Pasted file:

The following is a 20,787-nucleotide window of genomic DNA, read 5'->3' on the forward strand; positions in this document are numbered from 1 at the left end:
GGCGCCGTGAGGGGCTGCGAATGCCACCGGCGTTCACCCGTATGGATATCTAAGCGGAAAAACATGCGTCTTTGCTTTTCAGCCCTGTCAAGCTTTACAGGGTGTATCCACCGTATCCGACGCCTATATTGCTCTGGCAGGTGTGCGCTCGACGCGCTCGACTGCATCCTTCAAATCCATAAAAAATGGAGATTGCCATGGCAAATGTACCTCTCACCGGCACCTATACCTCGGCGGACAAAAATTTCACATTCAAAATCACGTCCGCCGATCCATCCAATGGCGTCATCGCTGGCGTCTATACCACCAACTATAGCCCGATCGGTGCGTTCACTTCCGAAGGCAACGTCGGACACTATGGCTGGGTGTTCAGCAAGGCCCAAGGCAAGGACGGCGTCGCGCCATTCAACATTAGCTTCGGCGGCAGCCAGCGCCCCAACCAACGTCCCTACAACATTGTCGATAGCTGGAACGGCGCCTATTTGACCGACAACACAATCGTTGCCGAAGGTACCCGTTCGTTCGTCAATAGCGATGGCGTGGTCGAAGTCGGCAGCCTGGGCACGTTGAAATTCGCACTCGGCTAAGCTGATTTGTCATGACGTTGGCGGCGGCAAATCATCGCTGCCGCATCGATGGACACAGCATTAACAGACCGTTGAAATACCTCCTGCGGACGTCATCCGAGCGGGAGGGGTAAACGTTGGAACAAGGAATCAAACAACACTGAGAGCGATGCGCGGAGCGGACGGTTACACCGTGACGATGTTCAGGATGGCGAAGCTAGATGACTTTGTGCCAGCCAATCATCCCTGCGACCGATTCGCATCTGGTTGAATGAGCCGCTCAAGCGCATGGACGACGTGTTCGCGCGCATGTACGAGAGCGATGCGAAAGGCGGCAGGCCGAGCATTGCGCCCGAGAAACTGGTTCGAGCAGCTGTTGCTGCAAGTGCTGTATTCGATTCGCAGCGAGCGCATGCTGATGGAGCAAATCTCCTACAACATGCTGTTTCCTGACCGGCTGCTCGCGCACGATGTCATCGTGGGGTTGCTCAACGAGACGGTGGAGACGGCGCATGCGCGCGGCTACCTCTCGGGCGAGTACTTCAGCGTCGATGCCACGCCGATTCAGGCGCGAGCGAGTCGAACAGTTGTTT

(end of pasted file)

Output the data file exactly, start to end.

The following is a 20,787-nucleotide window of genomic DNA, read 5'->3' on the forward strand; positions in this document are numbered from 1 at the left end:
GGCGCCGTGAGGGGCTGCGAATGCCACCGGCGTTCACCCGTATGGATATCTAAGCGGAAAAACATGCGTCTTTGCTTTTCAGCCCTGTCAAGCTTTACAGGGTGTATCCACCGTATCCGACGCCTATATTGCTCTGGCAGGTGTGCGCTCGACGCGCTCGACTGCATCCTTCAAATCCATAAAAAATGGAGATTGCCATGGCAAATGTACCTCTCACCGGCACCTATACCTCGGCGGACAAAAATTTCACATTCAAAATCACGTCCGCCGATCCATCCAATGGCGTCATCGCTGGCGTCTATACCACCAACTATAGCCCGATCGGTGCGTTCACTTCCGAAGGCAACGTCGGACACTATGGCTGGGTGTTCAGCAAGGCCCAAGGCAAGGACGGCGTCGCGCCATTCAACATTAGCTTCGGCGGCAGCCAGCGCCCCAACCAACGTCCCTACAACATTGTCGATAGCTGGAACGGCGCCTATTTGACCGACAACACAATCGTTGCCGAAGGTACCCGTTCGTTCGTCAATAGCGATGGCGTGGTCGAAGTCGGCAGCCTGGGCACGTTGAAATTCGCACTCGGCTAAGCTGATTTGTCATGACGTTGGCGGCGGCAAATCATCGCTGCCGCATCGATGGACACAGCATTAACAGACCGTTGAAATACCTCCTGCGGACGTCATCCGAGCGGGAGGGGTAAACGTTGGAACAAGGAATCAAACAACACTGAGAGCGATGCGCGGAGCGGACGGTTACACCGTGACGATGTTCAGGATGGCGAAGCTAGATGACTTTGTGCCAGCCAATCATCCCTGCGACCGATTCGCATCTGGTTGAATGAGCCGCTCAAGCGCATGGACGACGTGTTCGCGCGCATGTACGAGAGCGATGCGAAAGGCGGCAGGCCGAGCATTGCGCCCGAGAAACTGGTTCGAGCAGCTGTTGCTGCAAGTGCTGTATTCGATTCGCAGCGAGCGCATGCTGATGGAGCAAATCTCCTACAACATGCTGTTTCCTGACCGGCTGCTCGCGCACGATGTCATCGTGGGGTTGCTCAACGAGACGGTGGAGACGGCGCATGCGCGCGGCTACCTCTCGGGCGAGTACTTCAGCGTCGATGCCACGCCGATTCAGGCGCGAGCGAGTCGAACAGTTGTTT